use of them as will render their services available. I have appointed Lieutenant Charles S. Palmer, Ninth Connecticut Volunteers, acting assistant quartermaster, and Adjutant Hall, of the same regiment, aide-decamp and acting assistant adjutant-general.
Very respectfully, your obedient servant.
J. W. PHELPS,
SHIP ISLAND, MISS., March 12, 1862.
General LORENZO THOMAS,
Adjutant-General, Washington, D. C.:
SIR: Since closing my letter this morning the Idaho has got off by her own efforts; how much of her cargo will prove a loss I have not yet ascertained. The steamer Constitution arrived this afternoon, with three regiments on board, under the command of General Williams. A rumor is current here that since the evacuation of Columbus the rebels are falling back upon New Orleans, with a view to its defense, and that troops have been called away from Pensacola for that purpose. If so, and we could get possession of the month of Red River and of a point in the line of communication between the city and Texas, the rebel forces would probably be reduced to great straits for the want of provisions.
The inconvenience attending a variety of calibers in our fire-arms is beginning to be felt. We have some of the caliber of 58 and others of the caliber of 54; for the latter caliber there should be a greater number of rounds than we have on hand here.
I regret thana the elements of an organized expedition do not appear to be as far advanced as they should be. The Government party in this region must be assured of a strong, firm power to back them before they will decide in our favor; and it appears to me to be time to set our civil coats in operation, for they are the only power can strike the traitors with wholesome dread. If the law does not assert its dignity admit the arms that are raised for its defense, it will never do so. All our victories will prove useless unless the law is vindicated. Rebellions will occur as often as whirlwind of a summer's day if defeats at arms are the only penalties to be incurred thereby. One execution at the right time and place would do more towards checking the rebellion than would whole holocausts upon the field of battle. The law has been disparaged and emasculated for many years, and if does not arise in its majesty and wield the sword before war lays it down, it will never wield it under our present form of government. A victories popular party would be prone to forget the wholesome severities of the law in the congratulations of success when their arms were once laid down.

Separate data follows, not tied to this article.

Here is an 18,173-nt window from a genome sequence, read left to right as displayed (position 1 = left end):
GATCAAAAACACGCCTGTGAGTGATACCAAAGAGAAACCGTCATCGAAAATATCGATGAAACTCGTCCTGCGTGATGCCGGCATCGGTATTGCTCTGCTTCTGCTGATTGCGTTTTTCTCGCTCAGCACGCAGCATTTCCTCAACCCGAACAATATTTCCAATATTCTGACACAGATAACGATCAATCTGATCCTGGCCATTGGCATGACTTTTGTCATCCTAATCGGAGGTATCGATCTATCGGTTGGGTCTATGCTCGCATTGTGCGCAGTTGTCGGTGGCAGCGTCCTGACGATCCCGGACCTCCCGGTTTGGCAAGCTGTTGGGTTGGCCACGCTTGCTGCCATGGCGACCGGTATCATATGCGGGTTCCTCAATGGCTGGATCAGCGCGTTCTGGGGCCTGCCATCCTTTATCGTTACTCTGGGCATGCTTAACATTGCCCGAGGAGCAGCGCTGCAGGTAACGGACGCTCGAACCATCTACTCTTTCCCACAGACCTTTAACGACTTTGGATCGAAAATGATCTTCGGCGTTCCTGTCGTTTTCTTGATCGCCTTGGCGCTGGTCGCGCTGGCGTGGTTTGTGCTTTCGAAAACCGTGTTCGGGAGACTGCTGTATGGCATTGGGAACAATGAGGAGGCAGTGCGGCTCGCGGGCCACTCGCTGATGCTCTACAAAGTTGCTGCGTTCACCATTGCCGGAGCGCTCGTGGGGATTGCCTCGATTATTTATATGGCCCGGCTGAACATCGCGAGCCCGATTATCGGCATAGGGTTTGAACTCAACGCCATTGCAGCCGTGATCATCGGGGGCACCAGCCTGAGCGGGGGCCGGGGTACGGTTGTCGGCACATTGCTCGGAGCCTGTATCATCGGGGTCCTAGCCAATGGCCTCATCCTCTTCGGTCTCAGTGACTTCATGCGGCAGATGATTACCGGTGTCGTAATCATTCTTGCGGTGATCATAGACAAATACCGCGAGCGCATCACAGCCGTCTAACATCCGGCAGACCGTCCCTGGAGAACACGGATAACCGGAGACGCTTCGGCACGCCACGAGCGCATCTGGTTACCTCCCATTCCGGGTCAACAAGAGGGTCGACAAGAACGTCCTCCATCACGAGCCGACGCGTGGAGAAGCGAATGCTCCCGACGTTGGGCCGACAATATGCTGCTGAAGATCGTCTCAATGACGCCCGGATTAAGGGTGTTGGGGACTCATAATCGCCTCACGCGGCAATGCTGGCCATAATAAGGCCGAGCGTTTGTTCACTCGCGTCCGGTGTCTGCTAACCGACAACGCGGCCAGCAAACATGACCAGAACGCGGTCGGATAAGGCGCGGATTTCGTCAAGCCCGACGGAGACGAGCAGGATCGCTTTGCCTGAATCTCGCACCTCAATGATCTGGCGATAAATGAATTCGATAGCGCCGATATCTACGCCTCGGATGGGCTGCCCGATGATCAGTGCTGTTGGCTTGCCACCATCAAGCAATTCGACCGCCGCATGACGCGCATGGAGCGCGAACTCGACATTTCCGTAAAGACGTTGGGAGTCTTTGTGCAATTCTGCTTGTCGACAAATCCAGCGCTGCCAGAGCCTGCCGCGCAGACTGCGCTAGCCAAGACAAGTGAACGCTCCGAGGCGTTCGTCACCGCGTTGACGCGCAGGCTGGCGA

I would be permitted to state once more that I have received no communication from headquarters covering the period of our stay here-going on four months-and only two of official character from the seat of Government. They are from the Light-House Board. So far as this silence may imply confidence in me I shall strive to merit, but it would not be out place to let an officer have some knowledge of what he is to do or else the means of deciding for himself.
Very respectfully, your obedient servant,
J. W. PHELPS,